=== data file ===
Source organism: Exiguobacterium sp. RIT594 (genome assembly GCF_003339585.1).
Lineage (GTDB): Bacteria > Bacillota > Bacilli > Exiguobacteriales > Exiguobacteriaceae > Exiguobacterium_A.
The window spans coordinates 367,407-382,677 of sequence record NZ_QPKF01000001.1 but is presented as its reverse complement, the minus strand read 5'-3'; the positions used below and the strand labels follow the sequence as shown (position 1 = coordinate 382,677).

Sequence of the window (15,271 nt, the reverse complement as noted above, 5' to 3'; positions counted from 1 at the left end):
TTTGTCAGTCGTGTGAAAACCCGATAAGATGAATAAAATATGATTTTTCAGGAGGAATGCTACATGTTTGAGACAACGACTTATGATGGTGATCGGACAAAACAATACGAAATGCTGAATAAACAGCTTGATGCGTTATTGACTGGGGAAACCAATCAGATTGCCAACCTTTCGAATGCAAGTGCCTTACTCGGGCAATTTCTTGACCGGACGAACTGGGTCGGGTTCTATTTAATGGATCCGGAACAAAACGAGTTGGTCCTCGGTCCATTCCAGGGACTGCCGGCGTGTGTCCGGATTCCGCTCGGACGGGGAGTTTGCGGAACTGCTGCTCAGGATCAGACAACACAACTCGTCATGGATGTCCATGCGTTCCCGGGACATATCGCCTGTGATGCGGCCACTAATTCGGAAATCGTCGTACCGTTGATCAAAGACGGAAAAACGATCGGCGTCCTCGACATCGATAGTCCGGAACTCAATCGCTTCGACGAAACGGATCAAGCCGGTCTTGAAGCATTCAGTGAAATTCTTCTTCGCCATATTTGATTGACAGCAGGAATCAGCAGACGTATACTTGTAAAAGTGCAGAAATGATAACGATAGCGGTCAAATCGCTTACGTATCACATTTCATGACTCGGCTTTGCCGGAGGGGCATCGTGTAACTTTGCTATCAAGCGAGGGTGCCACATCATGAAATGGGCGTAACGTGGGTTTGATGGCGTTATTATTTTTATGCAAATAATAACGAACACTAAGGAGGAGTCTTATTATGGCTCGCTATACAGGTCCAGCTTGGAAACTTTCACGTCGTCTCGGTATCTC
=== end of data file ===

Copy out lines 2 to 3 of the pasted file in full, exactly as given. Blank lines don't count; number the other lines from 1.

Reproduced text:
Lineage (GTDB): Bacteria > Bacillota > Bacilli > Exiguobacteriales > Exiguobacteriaceae > Exiguobacterium_A.
The window spans coordinates 367,407-382,677 of sequence record NZ_QPKF01000001.1 but is presented as its reverse complement, the minus strand read 5'-3'; the positions used below and the strand labels follow the sequence as shown (position 1 = coordinate 382,677).